In more recent times, several states have applied for “waivers” of the strict regulations that come with federal funding under Title IV-E, providing themselves with the potential to produce financial gains that may confound outside auditors. The Social Security Advisory Board explains in a 2014 report that “at least some of the waivers may inadvertently result in improper SSI payments and States may be receiving Federal funds from two sources for the same purpose.”
Citing a report by the SSA Office of Inspector General, the Board explains: “The OIG report noted that it did not believe that Florida’s accounting system provided enough detail to confirm its assertion, and moreover, several other States, Indiana, Ohio, Oregon and California were also participating in the same waiver program.”16
This variety of financial double-dipping is a widespread and longstanding problem, and one that is not necessarily limited to those states operating under Title IV-E waivers. An Audit of recent vintage conducted in Richmond, Virginia, found – among numerous other financial improprieties – that in addition to the overpayments refunded during the audit scope, “an additional liability of at least $100,000 still exists that must be refunded to SSA, as 37 (44%) of the 85 foster care clients who received SSI during the audit scope inappropriately received SSI and Title IV-E benefits concurrently.”17
The U.S. Supreme Court left it to the Social Security Administration to investigate claims of financial misdeeds among the states. Unfortunately, the Social Security Administration can be extremely lax in its investigations of alleged financial improprieties – even when they are brought to the Agency’s attention by its own Inspector General. In February of 2009, the Inspector General had identified 402 children whose benefits were deemed to have been at risk for abuse. Together, these representative payees handled about $2.4 million annually. As of March 2010,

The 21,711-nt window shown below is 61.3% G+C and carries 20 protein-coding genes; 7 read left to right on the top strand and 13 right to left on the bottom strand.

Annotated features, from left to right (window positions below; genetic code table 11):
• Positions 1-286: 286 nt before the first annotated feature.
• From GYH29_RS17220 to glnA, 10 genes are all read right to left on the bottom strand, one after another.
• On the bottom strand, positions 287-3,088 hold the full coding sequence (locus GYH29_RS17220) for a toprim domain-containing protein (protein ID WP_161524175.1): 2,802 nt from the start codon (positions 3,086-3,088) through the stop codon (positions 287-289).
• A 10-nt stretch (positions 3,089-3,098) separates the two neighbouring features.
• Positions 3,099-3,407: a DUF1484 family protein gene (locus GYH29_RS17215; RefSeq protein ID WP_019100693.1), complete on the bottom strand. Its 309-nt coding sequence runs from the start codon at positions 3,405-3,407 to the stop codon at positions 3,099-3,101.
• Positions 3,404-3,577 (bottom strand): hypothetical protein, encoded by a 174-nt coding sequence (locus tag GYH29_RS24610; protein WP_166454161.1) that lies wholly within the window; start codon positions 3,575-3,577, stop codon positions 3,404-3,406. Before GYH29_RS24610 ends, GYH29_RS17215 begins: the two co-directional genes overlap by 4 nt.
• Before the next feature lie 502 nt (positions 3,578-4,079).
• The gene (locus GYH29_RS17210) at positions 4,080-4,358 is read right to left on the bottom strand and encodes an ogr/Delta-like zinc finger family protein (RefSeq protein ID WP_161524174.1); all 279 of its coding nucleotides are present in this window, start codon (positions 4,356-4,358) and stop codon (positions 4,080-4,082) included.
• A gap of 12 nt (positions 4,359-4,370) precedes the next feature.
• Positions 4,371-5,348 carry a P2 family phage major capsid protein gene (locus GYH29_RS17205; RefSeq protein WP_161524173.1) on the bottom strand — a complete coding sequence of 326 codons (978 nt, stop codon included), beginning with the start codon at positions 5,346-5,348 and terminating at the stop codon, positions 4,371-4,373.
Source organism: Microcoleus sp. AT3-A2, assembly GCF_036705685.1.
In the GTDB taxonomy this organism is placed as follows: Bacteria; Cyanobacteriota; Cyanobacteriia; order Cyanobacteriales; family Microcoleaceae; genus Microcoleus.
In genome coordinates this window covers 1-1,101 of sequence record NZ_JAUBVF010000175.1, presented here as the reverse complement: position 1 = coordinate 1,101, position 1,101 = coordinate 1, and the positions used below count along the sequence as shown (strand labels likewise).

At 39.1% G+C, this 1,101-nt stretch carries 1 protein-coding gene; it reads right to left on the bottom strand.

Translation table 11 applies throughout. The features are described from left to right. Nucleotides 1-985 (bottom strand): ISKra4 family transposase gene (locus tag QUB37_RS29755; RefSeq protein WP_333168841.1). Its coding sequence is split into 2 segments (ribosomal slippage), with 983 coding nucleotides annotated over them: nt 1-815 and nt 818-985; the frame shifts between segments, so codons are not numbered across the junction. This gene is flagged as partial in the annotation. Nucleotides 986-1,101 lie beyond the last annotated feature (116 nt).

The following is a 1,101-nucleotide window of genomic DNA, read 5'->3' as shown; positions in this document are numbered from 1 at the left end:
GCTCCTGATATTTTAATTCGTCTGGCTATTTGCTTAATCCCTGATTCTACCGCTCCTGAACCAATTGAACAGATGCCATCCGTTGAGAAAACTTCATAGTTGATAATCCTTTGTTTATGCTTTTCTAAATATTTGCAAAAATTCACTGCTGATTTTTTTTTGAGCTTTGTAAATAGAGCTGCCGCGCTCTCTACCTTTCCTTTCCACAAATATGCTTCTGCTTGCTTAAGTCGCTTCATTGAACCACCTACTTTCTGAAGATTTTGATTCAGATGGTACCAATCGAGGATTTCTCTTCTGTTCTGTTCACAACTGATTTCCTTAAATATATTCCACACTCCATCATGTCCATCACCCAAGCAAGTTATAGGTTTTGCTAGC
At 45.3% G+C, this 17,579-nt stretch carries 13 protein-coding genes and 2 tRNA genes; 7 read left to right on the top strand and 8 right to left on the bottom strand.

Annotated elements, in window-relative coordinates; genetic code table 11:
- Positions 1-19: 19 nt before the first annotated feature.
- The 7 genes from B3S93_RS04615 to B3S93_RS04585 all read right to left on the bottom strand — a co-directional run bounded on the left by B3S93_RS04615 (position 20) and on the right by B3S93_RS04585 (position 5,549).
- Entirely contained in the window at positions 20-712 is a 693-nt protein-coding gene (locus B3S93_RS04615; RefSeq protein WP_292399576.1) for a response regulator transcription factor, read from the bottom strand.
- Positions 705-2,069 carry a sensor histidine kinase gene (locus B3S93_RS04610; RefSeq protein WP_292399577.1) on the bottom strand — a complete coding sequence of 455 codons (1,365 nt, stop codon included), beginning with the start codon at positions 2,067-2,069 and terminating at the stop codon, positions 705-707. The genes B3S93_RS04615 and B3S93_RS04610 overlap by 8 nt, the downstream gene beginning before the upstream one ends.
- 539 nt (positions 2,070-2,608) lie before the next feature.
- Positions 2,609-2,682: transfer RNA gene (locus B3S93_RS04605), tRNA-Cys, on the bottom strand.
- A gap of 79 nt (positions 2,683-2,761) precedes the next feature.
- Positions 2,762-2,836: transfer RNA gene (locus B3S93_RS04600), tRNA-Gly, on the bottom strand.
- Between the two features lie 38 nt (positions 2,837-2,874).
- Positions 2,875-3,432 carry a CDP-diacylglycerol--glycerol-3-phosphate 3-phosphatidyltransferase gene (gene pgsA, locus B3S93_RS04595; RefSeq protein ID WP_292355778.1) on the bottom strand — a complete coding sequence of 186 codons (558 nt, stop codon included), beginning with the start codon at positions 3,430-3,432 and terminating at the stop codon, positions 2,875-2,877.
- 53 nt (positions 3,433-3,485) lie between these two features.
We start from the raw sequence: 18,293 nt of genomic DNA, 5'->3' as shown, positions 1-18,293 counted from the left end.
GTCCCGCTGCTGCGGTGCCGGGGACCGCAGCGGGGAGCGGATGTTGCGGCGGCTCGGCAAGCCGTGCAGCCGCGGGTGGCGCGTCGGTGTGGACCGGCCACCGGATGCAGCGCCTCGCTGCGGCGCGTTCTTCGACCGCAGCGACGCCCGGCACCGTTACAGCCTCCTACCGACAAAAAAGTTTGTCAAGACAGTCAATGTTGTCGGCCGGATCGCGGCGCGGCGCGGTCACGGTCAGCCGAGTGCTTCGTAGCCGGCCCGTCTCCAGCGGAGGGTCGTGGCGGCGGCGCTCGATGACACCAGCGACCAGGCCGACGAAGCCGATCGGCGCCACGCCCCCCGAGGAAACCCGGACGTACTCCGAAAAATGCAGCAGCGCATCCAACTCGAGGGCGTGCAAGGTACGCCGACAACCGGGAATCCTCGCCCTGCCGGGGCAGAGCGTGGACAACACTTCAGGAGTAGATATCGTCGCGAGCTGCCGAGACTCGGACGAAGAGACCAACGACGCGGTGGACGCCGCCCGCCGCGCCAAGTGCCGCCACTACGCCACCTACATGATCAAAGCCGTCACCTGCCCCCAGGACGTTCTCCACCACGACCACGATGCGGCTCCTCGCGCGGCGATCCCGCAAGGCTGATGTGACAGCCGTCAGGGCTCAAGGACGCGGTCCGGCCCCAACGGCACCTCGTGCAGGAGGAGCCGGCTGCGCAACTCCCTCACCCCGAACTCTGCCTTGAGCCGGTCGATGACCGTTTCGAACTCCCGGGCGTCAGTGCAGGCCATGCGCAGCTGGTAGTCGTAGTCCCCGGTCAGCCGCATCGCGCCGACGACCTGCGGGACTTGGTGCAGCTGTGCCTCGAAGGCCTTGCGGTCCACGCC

SSA had only reviewed 50 of the 402 children’s representative payees we identified and referred to the Agency. The Agency had not yet assessed the suitability of the remaining 352 children’s representative payees who were receiving benefit payments on behalf of children who were in the foster care agency’s custody. Also, as of February 2010, the Agency had not assessed the suitability of the 186 representative payees who were foster care parents.18